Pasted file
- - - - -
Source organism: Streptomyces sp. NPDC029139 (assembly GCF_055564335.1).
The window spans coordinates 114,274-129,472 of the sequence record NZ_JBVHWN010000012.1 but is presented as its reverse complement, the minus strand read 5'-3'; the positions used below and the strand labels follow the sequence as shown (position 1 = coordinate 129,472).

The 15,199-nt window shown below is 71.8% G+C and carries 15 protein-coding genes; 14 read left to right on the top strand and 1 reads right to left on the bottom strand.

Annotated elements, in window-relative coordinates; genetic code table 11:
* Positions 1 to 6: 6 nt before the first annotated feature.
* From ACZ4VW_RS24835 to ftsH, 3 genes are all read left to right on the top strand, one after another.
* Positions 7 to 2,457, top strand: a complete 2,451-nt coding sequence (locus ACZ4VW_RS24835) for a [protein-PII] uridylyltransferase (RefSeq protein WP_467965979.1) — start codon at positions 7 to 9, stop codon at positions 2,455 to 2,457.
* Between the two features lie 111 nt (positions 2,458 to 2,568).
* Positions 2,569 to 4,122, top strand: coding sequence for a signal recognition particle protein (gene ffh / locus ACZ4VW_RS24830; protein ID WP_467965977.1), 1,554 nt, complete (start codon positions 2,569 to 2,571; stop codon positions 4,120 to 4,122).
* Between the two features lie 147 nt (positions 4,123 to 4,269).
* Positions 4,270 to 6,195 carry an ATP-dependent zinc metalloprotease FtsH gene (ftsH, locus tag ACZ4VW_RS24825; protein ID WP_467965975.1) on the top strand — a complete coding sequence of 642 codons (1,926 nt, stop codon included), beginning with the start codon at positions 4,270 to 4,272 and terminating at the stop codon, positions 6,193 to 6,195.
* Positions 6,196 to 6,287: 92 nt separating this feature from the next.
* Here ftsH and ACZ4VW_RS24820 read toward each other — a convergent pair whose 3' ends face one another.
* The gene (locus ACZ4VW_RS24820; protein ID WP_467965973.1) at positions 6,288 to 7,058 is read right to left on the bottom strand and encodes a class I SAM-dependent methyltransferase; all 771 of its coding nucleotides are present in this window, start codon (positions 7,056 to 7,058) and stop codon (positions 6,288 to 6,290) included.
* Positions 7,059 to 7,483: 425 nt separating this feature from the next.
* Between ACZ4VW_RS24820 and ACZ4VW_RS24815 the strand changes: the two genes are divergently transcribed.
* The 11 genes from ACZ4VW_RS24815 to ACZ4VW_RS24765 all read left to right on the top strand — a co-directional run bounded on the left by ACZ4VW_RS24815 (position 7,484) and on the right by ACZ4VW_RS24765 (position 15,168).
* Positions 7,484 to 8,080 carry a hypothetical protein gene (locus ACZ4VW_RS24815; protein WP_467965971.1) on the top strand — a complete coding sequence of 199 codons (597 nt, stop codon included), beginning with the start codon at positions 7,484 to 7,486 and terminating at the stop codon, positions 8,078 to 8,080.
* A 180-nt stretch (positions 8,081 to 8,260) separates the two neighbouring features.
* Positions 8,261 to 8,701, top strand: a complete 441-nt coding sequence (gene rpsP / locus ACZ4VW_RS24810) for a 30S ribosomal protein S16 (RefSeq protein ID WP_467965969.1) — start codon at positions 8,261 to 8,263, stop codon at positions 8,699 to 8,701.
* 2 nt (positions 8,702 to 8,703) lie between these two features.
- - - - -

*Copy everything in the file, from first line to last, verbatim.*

Source organism: Streptomyces sp. NPDC029139 (assembly GCF_055564335.1).
The window spans coordinates 114,274-129,472 of the sequence record NZ_JBVHWN010000012.1 but is presented as its reverse complement, the minus strand read 5'-3'; the positions used below and the strand labels follow the sequence as shown (position 1 = coordinate 129,472).

The 15,199-nt window shown below is 71.8% G+C and carries 15 protein-coding genes; 14 read left to right on the top strand and 1 reads right to left on the bottom strand.

Annotated elements, in window-relative coordinates; genetic code table 11:
* Positions 1 to 6: 6 nt before the first annotated feature.
* From ACZ4VW_RS24835 to ftsH, 3 genes are all read left to right on the top strand, one after another.
* Positions 7 to 2,457, top strand: a complete 2,451-nt coding sequence (locus ACZ4VW_RS24835) for a [protein-PII] uridylyltransferase (RefSeq protein WP_467965979.1) — start codon at positions 7 to 9, stop codon at positions 2,455 to 2,457.
* Between the two features lie 111 nt (positions 2,458 to 2,568).
* Positions 2,569 to 4,122, top strand: coding sequence for a signal recognition particle protein (gene ffh / locus ACZ4VW_RS24830; protein ID WP_467965977.1), 1,554 nt, complete (start codon positions 2,569 to 2,571; stop codon positions 4,120 to 4,122).
* Between the two features lie 147 nt (positions 4,123 to 4,269).
* Positions 4,270 to 6,195 carry an ATP-dependent zinc metalloprotease FtsH gene (ftsH, locus tag ACZ4VW_RS24825; protein ID WP_467965975.1) on the top strand — a complete coding sequence of 642 codons (1,926 nt, stop codon included), beginning with the start codon at positions 4,270 to 4,272 and terminating at the stop codon, positions 6,193 to 6,195.
* Positions 6,196 to 6,287: 92 nt separating this feature from the next.
* Here ftsH and ACZ4VW_RS24820 read toward each other — a convergent pair whose 3' ends face one another.
* The gene (locus ACZ4VW_RS24820; protein ID WP_467965973.1) at positions 6,288 to 7,058 is read right to left on the bottom strand and encodes a class I SAM-dependent methyltransferase; all 771 of its coding nucleotides are present in this window, start codon (positions 7,056 to 7,058) and stop codon (positions 6,288 to 6,290) included.
* Positions 7,059 to 7,483: 425 nt separating this feature from the next.
* Between ACZ4VW_RS24820 and ACZ4VW_RS24815 the strand changes: the two genes are divergently transcribed.
* The 11 genes from ACZ4VW_RS24815 to ACZ4VW_RS24765 all read left to right on the top strand — a co-directional run bounded on the left by ACZ4VW_RS24815 (position 7,484) and on the right by ACZ4VW_RS24765 (position 15,168).
* Positions 7,484 to 8,080 carry a hypothetical protein gene (locus ACZ4VW_RS24815; protein WP_467965971.1) on the top strand — a complete coding sequence of 199 codons (597 nt, stop codon included), beginning with the start codon at positions 7,484 to 7,486 and terminating at the stop codon, positions 8,078 to 8,080.
* A 180-nt stretch (positions 8,081 to 8,260) separates the two neighbouring features.
* Positions 8,261 to 8,701, top strand: a complete 441-nt coding sequence (gene rpsP / locus ACZ4VW_RS24810) for a 30S ribosomal protein S16 (RefSeq protein ID WP_467965969.1) — start codon at positions 8,261 to 8,263, stop codon at positions 8,699 to 8,701.
* 2 nt (positions 8,702 to 8,703) lie between these two features.